Douglas County school board approves contract
The Douglas County School Board approved Superintendent Pendery Clark’s contract Tuesday after the Attorney General’s Office ordered the board to meet a second time to comply with the open meeting law.
The first meeting was held in July and the board extended her contract for one year. Clark has had a four-year contract since her second year in the district. Every year, Clark has asked the board to extend the contract for one year. She has never served more than one year before asking for a one year extension, meaning she always has four years left on her contract.
The board voted 5-2, with Dave Brady and George Echan opposed, to give Clark the one-year extension she sought. She is paid $92,611 each year. When the board voted on the same issue in July, Dave Brady was the only dissenting vote.
Echan and Brady said they did not think a four-year contract was necessary.
“I opposed it because we are at a point in implementing the competencies, we don’t need the appearance of a long-term contract,” Echan said. “When she was first hired, she was given a four-year contract, which is the maximum under the law. It was considered the minimum time she would need to implement a brand new reform program. But if she is terminated, the district could face potential liability if she didn’t get a job somewhere else.”
The contract can be terminated without cause with two years’ notice. If Clark cannot find a new job, the district might have to continue to pay her for two years. If she finds a new job, is fired with cause or quits, the district is not required to pay her for any time left on her contract.
“The reason they added that paragraph is the majority of the board feels it’s important to have consistent leadership during this time of implementation and there needs to be somebody who knows about the competencies see it through,” Clark said. “With the election coming up, and not really knowing who would be on the board, they were concerned (when they first voted on the contract in July) if others came on the board who didn’t feel that way, they didn’t want to financially obligate the district to 2004. The paragraph gives me an opportunity to work with the new board from January to June 30. Then when they evaluated me, they could give me notice they didn’t want to continue my contract, but I would have two years to find another job. Or, if they said, ‘We want you to leave,’ we would have to come to some sort of financial agreement.”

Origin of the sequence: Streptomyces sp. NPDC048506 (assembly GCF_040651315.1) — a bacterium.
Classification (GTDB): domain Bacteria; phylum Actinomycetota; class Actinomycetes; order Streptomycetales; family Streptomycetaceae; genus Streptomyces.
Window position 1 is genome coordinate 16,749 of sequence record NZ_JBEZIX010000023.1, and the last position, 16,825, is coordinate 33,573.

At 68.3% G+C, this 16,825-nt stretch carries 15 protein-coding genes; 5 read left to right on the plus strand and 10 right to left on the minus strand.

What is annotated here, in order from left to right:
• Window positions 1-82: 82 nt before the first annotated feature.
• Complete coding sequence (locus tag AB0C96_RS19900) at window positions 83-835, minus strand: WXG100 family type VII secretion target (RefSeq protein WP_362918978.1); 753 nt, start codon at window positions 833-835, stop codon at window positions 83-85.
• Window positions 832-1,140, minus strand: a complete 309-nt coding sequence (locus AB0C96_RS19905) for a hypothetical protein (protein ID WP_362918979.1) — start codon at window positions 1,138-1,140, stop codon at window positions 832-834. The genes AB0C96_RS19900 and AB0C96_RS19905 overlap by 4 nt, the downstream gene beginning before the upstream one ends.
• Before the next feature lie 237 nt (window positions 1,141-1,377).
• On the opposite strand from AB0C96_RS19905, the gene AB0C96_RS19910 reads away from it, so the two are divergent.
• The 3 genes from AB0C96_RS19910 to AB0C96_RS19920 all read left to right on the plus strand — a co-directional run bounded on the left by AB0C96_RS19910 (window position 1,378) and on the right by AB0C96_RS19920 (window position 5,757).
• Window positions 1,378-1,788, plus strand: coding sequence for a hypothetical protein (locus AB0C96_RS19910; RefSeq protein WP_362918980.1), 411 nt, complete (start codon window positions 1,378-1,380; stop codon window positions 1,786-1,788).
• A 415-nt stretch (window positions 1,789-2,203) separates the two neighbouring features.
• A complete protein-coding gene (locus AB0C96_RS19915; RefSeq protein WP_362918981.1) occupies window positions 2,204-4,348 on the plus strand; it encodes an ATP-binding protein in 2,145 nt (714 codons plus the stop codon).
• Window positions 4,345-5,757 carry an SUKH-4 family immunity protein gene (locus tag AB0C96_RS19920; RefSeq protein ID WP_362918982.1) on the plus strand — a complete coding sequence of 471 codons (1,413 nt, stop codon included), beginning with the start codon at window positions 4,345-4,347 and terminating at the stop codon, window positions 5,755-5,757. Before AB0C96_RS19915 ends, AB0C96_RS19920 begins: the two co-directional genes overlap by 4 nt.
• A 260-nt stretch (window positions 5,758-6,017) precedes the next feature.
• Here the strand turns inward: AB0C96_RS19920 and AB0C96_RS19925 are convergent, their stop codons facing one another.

Clark said at the Tuesday meeting if she is terminated with no notice, she plans to find a new job as soon as possible.
“If I felt I didn’t have the confidence of the board, I would not be here. (If I am terminated) I’m not interested in obligating the board; I’m interested in finding a new job,” Clark said.
Forrester complained that the public has unfairly judged Clark.
“She’s not perfect and she and I have gone around and around,” Forrester said. “But she’s busted her tail. She knows more than anybody in the district and probably works harder than anybody in the district. The union has been so good at stirring up the teachers. So many people believe she’s horrible, and they’ve never even met her.”
Tuesday night, the board did not go into executive session to evaluate Clark’s performance, since that part of the July meeting was not in violation of the law. However, many board members, including Michele Lewis and Cheri Johnson, spoke about their confidence in Clark’s work.
“We set out to find a leader with a clear set of principles, a clear vision of a quality school district which is fiscally responsible and the guts to push for quality changes, who is not going to flee when the going got rough,” Lewis said. “At this point, it would be irresponsible to jeopardize the reform that is taking place. There have been too many hours put in in the name of student achievement. This contract sends Pendery the message we believe she is doing a good job.”
“Pendery has met and far exceeded the goals set by this board. In six months, we will be doing this again with at least two new board members,” Johnson said. “Until you have sat on this board, you don’t have any understanding of what we go through – personal attacks and professional attacks. I don’t know anybody more qualified to lead this board.”